Naloxone is a non-prescription medication available over the counter at many pharmacies in B.C. The Occupational First Aid (OFA) Reference and Training Manual is clear on the attendant’s scope of practice with respect to meds administration – both Rx and non-Rx meds. The OFA Reference and Training Manual clearly indicates that the OFA attendant may administer some meds.

      Most workplaces in B.C. will not encounter workers who have overdosed on opioids but they may encounter members of the public who have. Unfortunately, this is something that more and more workplaces are indeed experiencing – depending on where one works. Employers in those workplaces are simply being proactive (schools, malls, airports, sports centres, nightclubs, concert halls, the B.C. legislature, and anywhere else we find large numbers of people gathering – not all workplaces are a mill or a manufacturing plant). In the event that they do encounter a worker or a member of the public who has overdosed on opioids, they’d prefer to have naloxone on hand and they’d prefer that their designated OFA attendant manage the situation.

      An OFA attendant would be expected to administer meds (including injecting OTC meds, if the OFAA is trained to do so) if the response called for that, and if responding to the public within the workplace, and if necessary administering meds, was in the employer’s written Emergency Response Plan. For example, epinephrine provided by autoinjector (it’s an OTC med) for a person/worker suffering from anaphylaxis or ASA for chest pain associated with a heart attack or nitro, a Rx med prescribed for a person suffering from diagnosed angina.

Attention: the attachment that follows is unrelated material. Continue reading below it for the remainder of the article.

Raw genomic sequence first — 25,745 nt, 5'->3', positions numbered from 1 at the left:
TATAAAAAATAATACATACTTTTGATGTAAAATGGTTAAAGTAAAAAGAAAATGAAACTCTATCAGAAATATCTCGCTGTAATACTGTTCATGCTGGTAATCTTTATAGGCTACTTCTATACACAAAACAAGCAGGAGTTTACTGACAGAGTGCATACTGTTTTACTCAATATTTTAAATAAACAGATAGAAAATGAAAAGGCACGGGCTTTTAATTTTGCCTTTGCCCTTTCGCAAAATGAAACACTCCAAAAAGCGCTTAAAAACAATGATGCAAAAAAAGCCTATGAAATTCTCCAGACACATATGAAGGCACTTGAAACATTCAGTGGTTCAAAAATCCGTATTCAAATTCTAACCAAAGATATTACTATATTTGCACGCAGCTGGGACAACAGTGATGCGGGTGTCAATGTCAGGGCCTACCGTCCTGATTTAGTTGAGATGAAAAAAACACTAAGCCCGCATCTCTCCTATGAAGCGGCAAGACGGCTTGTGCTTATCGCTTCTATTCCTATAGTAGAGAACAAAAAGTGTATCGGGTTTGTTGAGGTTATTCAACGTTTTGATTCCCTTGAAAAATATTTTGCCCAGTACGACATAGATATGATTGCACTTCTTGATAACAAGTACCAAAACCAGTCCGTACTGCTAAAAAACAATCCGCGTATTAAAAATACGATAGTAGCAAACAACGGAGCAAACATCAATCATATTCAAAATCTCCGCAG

Lastly, refusing to provide treatment to a worker suffering from any illness or injury, regardless of the cause, would generate an investigation if WorkSafeBC is informed of the occurrence. And, if the investigation revealed that the OFAA breached a term or condition of the certificate, it would be grounds for OFA certificate suspension.

  2. Don Ramsden

    This opinion seems short sighted and quite inaccurate. As OFA’ s do assist and treat workplace injuries that is a given. But we are required where possible and within our scope to treat and assist in medical emergencies. Diabetic / insulin shock, cardiac arrests and airways obstructed with a ham sandwich are but a few medical emergencies we see regularly. We treat , assist, and transport for medical aid.

    Not to do so implies a bias against opiate addiction. I prefer to treat all people regardless of my personal bias.

  3. Richard Gerow

    Don’s comments are misleading…first aid attendants do indeed treat people with those medical situations, but they do not inject them with medication to help them…that is crossing a line. HOWEVER…yes we should be injecting them if there is a reasonable chance that they are having an opioid situation. As a rule of thumb, if the general public can do it, the FA attendant can do it. Pretty simple.

    1. PT Schram

      If someone was to experience anaphylactic shock from a bee sting, would you not use their epi-pen?

      If someone is having a seizure, would you not use their injectable drug regimen?

  4. Jeffrey Watts

    I am just curious. The discussion above revolves around the appropriateness of OFAs to treat a person of the general public with Naloxone or an Epipen. How would the liability situation work? Since OFAs are protected by the Statutory Bar when treating workers employed by their employer and because they excluded from indemnity through the Good Samaritan Act (expressly employed for the purpose of providing First Aid), does this not mean that an OFA that chooses to treat using Naloxone or an Epipen has no legal protection should there be an allegation of negligence? I am not saying that they would be assessed damages, but the cost of defending such an action is in the area of $50,000.